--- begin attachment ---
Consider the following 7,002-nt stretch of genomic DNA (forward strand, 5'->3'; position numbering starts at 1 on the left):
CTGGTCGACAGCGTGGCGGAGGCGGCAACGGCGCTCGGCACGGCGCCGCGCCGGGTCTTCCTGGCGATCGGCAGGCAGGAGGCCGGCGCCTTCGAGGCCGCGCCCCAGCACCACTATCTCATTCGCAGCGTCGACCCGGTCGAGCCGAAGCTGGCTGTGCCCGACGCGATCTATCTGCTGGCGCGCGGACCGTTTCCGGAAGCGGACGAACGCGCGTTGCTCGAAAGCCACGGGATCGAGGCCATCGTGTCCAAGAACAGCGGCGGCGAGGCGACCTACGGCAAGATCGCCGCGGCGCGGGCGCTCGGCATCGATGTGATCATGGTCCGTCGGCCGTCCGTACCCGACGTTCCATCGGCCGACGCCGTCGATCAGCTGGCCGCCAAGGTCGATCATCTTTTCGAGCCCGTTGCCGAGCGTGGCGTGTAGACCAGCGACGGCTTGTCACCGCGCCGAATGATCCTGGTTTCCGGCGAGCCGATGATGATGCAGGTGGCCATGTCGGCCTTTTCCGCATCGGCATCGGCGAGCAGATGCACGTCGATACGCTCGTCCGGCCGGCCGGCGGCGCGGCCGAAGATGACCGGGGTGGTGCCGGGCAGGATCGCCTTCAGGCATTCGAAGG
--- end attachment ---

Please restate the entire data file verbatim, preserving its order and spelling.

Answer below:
Consider the following 7,002-nt stretch of genomic DNA (forward strand, 5'->3'; position numbering starts at 1 on the left):
CTGGTCGACAGCGTGGCGGAGGCGGCAACGGCGCTCGGCACGGCGCCGCGCCGGGTCTTCCTGGCGATCGGCAGGCAGGAGGCCGGCGCCTTCGAGGCCGCGCCCCAGCACCACTATCTCATTCGCAGCGTCGACCCGGTCGAGCCGAAGCTGGCTGTGCCCGACGCGATCTATCTGCTGGCGCGCGGACCGTTTCCGGAAGCGGACGAACGCGCGTTGCTCGAAAGCCACGGGATCGAGGCCATCGTGTCCAAGAACAGCGGCGGCGAGGCGACCTACGGCAAGATCGCCGCGGCGCGGGCGCTCGGCATCGATGTGATCATGGTCCGTCGGCCGTCCGTACCCGACGTTCCATCGGCCGACGCCGTCGATCAGCTGGCCGCCAAGGTCGATCATCTTTTCGAGCCCGTTGCCGAGCGTGGCGTGTAGACCAGCGACGGCTTGTCACCGCGCCGAATGATCCTGGTTTCCGGCGAGCCGATGATGATGCAGGTGGCCATGTCGGCCTTTTCCGCATCGGCATCGGCGAGCAGATGCACGTCGATACGCTCGTCCGGCCGGCCGGCGGCGCGGCCGAAGATGACCGGGGTGGTGCCGGGCAGGATCGCCTTCAGGCATTCGAAGG